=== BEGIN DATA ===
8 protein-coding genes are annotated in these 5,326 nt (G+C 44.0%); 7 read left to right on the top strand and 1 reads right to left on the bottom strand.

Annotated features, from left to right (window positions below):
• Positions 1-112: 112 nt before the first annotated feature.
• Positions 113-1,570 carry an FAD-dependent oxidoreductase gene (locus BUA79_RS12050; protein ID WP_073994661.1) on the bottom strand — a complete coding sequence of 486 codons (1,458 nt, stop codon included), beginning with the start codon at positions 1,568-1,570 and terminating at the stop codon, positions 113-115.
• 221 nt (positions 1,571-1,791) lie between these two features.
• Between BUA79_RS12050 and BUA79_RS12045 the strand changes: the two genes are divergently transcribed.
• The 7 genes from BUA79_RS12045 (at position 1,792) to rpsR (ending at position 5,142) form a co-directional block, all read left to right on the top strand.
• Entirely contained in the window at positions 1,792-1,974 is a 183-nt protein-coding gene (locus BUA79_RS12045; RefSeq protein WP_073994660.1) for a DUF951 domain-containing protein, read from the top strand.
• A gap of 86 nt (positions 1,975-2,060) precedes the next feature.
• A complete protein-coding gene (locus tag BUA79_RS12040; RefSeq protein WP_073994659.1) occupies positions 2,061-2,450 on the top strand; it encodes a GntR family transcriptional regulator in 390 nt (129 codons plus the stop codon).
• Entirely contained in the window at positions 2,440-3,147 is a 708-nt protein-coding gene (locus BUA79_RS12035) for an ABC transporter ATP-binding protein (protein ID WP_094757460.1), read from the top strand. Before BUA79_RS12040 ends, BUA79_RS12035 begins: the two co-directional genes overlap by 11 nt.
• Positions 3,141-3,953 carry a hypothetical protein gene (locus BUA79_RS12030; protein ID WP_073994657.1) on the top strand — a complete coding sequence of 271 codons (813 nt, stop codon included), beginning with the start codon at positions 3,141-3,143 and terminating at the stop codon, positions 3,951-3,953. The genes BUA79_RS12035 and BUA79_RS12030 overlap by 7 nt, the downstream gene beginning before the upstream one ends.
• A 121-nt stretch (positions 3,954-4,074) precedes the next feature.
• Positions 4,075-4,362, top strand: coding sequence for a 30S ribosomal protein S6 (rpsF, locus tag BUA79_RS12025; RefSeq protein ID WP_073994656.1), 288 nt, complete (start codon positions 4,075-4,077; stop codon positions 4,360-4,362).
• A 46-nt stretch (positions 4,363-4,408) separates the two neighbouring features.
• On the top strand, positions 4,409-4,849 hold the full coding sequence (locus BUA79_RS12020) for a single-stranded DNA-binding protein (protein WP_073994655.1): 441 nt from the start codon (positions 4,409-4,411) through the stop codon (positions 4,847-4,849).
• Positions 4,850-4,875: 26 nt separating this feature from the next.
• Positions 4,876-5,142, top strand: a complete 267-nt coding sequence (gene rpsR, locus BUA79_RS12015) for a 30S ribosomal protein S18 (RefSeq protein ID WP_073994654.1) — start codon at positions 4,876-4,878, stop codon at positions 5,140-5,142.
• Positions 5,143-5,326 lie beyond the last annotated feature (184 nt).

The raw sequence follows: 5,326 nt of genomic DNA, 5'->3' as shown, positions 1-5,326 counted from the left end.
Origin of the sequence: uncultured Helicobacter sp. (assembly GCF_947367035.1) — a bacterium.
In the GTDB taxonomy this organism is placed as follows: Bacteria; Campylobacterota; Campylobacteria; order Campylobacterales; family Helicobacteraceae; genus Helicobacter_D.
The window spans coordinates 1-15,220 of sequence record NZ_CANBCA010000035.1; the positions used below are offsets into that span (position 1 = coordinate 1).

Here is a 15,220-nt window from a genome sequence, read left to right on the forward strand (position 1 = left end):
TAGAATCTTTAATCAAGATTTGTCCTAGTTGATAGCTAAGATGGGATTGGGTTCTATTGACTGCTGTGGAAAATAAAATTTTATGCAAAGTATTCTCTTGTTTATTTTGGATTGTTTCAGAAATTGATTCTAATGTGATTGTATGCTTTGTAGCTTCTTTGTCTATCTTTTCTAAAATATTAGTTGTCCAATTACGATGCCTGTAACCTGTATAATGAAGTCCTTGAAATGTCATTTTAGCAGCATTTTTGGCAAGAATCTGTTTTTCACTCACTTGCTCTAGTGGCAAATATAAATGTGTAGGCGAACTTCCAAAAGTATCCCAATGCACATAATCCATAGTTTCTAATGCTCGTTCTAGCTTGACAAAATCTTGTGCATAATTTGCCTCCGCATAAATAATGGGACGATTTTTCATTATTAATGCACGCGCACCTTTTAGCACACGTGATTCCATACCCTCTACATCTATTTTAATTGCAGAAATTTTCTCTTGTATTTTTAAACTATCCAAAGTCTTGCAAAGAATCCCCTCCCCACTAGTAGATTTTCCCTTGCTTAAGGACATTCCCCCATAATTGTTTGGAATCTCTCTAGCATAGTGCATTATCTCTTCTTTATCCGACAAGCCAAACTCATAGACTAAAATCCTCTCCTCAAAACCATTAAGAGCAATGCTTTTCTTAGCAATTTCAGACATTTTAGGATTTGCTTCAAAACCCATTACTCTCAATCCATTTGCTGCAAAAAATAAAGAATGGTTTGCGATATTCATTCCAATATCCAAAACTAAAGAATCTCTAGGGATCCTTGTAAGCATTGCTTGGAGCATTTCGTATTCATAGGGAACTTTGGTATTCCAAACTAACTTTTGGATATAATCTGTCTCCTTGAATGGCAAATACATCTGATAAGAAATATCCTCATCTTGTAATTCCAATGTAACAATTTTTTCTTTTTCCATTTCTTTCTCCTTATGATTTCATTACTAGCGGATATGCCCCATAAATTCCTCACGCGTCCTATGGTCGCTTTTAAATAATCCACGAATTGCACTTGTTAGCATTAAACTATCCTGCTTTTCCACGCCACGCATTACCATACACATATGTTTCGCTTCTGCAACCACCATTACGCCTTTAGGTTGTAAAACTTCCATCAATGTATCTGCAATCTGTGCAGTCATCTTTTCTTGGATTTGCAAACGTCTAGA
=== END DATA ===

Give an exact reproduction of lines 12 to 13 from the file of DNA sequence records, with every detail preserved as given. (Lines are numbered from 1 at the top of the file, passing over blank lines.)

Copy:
• Positions 3,141-3,953 carry a hypothetical protein gene (locus BUA79_RS12030; protein ID WP_073994657.1) on the top strand — a complete coding sequence of 271 codons (813 nt, stop codon included), beginning with the start codon at positions 3,141-3,143 and terminating at the stop codon, positions 3,951-3,953. The genes BUA79_RS12035 and BUA79_RS12030 overlap by 7 nt, the downstream gene beginning before the upstream one ends.
• A 121-nt stretch (positions 3,954-4,074) precedes the next feature.